Debate Club: Best 1980s Fantasy Films
Tag: opinion

Debate Club: The 5 best 1980s fantasy films

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Sep 26, 2018

Welcome to Debate Club, where Tim Grierson and Will Leitch, the hosts of the Grierson & Leitch podcast, tackle the greatest arguments in pop culture.

In this week's installment, we’re saluting the best fantasy films of the 1980s. It was an interesting era: Star Wars had helped raise the genre's visibility, ushering in an age in which swords-and-sandals spectacles, wised-up fairy tales, and enchanted children’s films could blossom.

But this decade's movies were still trying to wrap their collective heads around George Lucas' blockbuster, bringing newfangled special effects to old-fashioned stories, not always successfully. But the five movies on this list have stood the test of time, conjuring something enduring and mythic while also remaining pretty damn cool.

The NeverEnding Story (1984)

Okay, sure, the theme song is super lame. But this adaptation of the Michael Ende novel does a stellar job of delivering grownup entertainment to kids and treating them as bright, inquisitive young people, as opposed to rambunctious moppets who need flashing things to be amused.

Barret Oliver plays Bastian as a bookish boy who happens upon a magical tome involving a dying fantasy realm — the book's so magical, in fact, that Bastian gets pulled inside the adventure. If The NeverEnding Story were made today, it would be wall-to-wall garish CGI, but director Wolfgang Petersen (before he went on to make In the Line of Fire and Air Force One) gives his film real weight through the use of puppets and other old-school effects. This movie's been largely forgotten, but it's still a charmer — and it inspired a very weird deep-cut shout-out from the Lonely Island.

Legend (1985)

Of all the '80s fantasy films that blend together — Willow, Labyrinth, Ladyhawke — this is the one with Tom Cruise in it. Tom Cruise and a unicorn, to be exact, along with Mia Sara in a Ridley Scott joint that lost a little juice in its American version but is truer to Scott's darker vision in the director's cut. (The one that even Cruise prefers.)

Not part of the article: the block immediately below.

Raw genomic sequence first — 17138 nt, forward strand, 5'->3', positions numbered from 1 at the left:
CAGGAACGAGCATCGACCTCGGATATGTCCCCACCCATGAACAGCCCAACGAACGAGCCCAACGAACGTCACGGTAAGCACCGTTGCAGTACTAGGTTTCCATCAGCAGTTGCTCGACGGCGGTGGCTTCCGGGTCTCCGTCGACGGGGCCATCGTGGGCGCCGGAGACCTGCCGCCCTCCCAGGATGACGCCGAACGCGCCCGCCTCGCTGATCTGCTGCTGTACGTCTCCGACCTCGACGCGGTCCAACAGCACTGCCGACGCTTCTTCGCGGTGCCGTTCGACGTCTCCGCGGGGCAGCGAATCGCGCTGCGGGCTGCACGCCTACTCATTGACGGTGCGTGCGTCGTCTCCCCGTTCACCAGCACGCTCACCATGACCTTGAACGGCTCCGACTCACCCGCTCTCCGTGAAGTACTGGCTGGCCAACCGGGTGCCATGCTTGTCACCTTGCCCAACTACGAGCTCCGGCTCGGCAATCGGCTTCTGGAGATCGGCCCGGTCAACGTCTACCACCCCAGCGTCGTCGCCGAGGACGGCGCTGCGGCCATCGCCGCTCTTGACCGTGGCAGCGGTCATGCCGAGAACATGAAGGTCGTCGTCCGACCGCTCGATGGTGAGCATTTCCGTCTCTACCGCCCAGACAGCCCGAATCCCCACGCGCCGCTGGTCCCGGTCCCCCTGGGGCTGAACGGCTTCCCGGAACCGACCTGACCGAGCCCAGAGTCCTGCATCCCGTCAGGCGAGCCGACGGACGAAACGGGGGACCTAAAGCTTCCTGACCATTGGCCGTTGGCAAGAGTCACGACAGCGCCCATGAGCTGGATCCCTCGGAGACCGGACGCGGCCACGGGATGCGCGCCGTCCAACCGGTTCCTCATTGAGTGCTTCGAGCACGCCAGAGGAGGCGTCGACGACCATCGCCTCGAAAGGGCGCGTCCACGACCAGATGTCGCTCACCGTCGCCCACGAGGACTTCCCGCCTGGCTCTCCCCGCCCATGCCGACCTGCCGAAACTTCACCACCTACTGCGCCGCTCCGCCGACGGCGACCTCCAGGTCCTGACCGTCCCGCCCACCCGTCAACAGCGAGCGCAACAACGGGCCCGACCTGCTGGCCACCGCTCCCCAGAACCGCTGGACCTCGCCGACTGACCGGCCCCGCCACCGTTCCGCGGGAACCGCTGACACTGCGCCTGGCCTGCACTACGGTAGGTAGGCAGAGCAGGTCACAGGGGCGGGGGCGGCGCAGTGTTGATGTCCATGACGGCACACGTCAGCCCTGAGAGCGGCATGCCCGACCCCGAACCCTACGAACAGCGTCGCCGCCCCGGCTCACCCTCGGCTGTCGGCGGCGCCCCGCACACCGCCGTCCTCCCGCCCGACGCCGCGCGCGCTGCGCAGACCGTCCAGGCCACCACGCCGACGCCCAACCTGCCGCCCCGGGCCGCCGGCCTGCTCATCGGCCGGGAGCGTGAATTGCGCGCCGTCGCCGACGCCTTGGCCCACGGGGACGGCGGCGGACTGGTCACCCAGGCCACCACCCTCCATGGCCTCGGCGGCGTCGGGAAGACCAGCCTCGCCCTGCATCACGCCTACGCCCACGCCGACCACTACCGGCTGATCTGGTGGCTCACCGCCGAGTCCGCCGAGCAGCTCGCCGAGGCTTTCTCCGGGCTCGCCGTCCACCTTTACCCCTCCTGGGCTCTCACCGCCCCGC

Legend is earnest but weird and features a wild performance by Tim Curry (not that there's any other kind of performance from Tim Curry). He plays Darkness, the evil devil guy. He has the best laugh ever. And bless Cruise for playing this so straight.

Conan the Barbarian (1982)

You are forgiven if you prefer Conan the Destroyer — which has Wilt Chamberlain in it! — but we'll go with the original with its Arnold and its violence and its cheerful thudding-ness happily intact.

This is the role that Arnold Schwarzenegger was born to play (or at least pose on the cover of a paperback to play), and it has all the violence and nudity and violence and, oh, yes, violence that you could possibly hope for from the Robert E. Howard tales of heroism and pulp delight. It still seems insane that Oliver Stone co-wrote this thing.

The Dark Crystal (1982)

Jim Henson and Frank Oz, two of the talents behind The Muppet Show, teamed up for this original tale of a magical realm ruled by the evil Skeksis. It's up to two brave Gelflings, Jen and Kira, to repair the titular crystal and, hopefully, restore balance to the kingdom.

Audiences expecting another Sesame Street-style romp were greeted with a wonderfully dark fantasy film — the kind that can give kids nightmares — as well as astoundingly sophisticated puppetry. The Dark Crystal is a feat of handmade artistry as the filmmakers create a world that feels timeless and resonant. Netflix is working on a prequel series, but good luck matching the wonder and inventiveness of the original.

The Princess Bride (1987)

If you were to track Rob Reiner’s career on a bell curve, starting with the caustic wit of This Is Spinal Tap and ending with the sappy pabulum of, well, his most recent eight or so films, this would fall right in the sweet spot. It's a charmer with a bit of acid to it, a cracked fairy tale that has your hero and your princess and your monsters but all with a twist, enough to keep you involved and invested but also with a level of irony that makes it all go down just right.

This is a fantasy film that knows that fantasy films are silly... yet can't help but go head over heels for them regardless. And let us never forget the comedic teaming of Wallace Shawn, Mandy Patinkin, and Andre the Giant.

 

Grierson & Leitch write about the movies regularly and host a podcast on film. Follow them on Twitter or visit their site.

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